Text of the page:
Estonia's proposed 2020 migration quota to be one fewer than 2019

Minister of the Interior Mart Helme (EKRE).
Minister of the Interior Mart Helme (EKRE). Source: Siim Lõvi/ERR

The Estonian Ministry of the Interior will make a proposal to set the immigration quota for 2020 at 1,314 aliens, one person fewer than the quota for this year.

In addition, a division of the quota by time period and by purpose would be introduced, a spokesperson for the ministry said. The division by time period means that 657 residence permits can be issued in the first half-year and the same number in the second half-year.

Under the current law, the annual immigration quota is the quota for aliens immigrating to Estonia, which must not exceed 0.1 percent of the permanent population of Estonia annually.

Ruth Annus, head of the department for citizenship and migration policy at the Ministry of the Interior, said that division of the quota by time period allows ensures a fairer and more even distribution over the year. 

"With this measure, the development of the economy can be taken into account and migration managed in the most effective manner. The division by time period allows to avoid a situation where the immigration quota is exhausted already in the first months of the year and it is not possible to issue more residence permits based on the immigration quota during the rest of the year," Annus said.

Interior Minister Mart Helme said that for years the application for residence permits on the basis of the immigration quota has relied on luck and experience.

"Residence permits are obtained by those who can push the button first at the right moment," Helme said. He said the aim of the new regulation is to ensure that residence permits are issued over a time which takes into account the needs of Estonia's economic development, the state and the society.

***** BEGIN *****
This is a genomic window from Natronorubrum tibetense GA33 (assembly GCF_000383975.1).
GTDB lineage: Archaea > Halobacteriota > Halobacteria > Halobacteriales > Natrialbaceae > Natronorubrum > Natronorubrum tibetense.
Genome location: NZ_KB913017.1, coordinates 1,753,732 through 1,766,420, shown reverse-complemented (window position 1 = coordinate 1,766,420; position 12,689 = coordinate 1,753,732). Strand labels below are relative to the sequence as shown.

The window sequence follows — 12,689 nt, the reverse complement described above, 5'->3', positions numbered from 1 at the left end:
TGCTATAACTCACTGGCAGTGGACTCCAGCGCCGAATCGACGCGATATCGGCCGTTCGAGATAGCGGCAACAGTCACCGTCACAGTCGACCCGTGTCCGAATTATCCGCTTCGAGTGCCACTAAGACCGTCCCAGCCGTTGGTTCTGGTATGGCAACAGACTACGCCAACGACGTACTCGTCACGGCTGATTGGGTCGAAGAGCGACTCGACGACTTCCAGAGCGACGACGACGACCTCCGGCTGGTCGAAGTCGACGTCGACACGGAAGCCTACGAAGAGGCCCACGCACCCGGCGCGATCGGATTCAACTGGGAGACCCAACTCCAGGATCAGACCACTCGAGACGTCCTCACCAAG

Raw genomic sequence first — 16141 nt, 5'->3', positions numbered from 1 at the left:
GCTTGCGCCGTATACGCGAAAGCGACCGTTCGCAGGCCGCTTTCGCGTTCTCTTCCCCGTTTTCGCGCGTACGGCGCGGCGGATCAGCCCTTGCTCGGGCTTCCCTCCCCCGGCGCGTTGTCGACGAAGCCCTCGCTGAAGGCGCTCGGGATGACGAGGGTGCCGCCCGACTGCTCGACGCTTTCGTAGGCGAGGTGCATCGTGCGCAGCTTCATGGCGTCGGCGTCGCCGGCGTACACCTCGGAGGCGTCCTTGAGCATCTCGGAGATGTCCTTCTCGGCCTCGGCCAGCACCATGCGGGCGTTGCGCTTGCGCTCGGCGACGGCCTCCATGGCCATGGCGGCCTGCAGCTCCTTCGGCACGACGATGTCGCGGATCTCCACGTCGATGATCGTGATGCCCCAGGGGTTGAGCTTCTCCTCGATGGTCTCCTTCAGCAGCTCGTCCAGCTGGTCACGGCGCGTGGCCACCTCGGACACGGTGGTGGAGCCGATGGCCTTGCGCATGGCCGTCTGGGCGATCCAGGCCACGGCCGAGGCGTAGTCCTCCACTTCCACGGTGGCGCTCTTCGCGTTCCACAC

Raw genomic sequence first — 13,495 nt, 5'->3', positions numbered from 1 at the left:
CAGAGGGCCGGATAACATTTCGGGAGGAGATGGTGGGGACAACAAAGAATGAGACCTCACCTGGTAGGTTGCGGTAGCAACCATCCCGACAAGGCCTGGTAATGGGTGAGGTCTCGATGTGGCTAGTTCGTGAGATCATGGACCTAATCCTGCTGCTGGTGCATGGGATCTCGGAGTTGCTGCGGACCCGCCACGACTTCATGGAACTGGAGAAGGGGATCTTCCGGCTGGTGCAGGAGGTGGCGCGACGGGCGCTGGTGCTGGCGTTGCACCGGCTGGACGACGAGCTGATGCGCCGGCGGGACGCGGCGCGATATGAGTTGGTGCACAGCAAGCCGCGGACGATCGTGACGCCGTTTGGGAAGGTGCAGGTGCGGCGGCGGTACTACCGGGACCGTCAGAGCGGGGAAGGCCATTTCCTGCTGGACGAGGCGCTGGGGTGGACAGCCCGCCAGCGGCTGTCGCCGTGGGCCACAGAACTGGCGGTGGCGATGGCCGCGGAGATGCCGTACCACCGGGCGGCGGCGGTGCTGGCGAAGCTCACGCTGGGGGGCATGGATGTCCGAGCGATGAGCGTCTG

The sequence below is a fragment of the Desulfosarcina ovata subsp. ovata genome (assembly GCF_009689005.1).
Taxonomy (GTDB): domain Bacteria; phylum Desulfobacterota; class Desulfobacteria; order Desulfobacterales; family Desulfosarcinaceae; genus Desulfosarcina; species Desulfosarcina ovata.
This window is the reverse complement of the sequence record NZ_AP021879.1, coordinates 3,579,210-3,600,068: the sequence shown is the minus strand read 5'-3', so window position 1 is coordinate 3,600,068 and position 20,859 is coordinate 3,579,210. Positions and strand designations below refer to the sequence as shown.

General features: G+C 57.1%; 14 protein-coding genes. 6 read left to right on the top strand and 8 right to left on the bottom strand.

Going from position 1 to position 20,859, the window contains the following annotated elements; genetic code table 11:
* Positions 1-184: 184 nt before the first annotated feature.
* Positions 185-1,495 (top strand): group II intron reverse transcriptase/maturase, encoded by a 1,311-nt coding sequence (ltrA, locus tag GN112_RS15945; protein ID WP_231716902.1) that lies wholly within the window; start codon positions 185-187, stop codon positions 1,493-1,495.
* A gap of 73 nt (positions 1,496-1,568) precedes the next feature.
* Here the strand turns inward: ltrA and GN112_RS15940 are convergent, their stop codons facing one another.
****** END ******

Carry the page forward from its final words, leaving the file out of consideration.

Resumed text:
"Since the residence permits issued for the purpose of employment have been divided between the five fields with the biggest workforce shortage - healthcare, education, information and communications, manufacturing, transport and storage - it helps to bring in doctors, teachers, engineers and other specialists that are needed here the most," Helme said.

Helme also spoke about the possibility of fixed-term residence permits to be issued next year on the grounds of substantial national interest. He said the division would take into account the needs of each individual ministry and the state.

Substantial national interest means migrants who create "added-value". With the endorsement of the relevant minister, it will be possible to issue a residence permit to a foreigner who would be connected with the national interest, such as members of the clergy, creative professionals, and specialists of the aviation sector, Helme said.

At present a restriction concerning employment in Estonia applies to people holding a residence permit on the basis of substantial national interest. That restriction is to be lifted with a legislative amendment.

In December 2018, the government endorsed the immigration quota for 2019 at 1,315 people.


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Editor: Helen Wright

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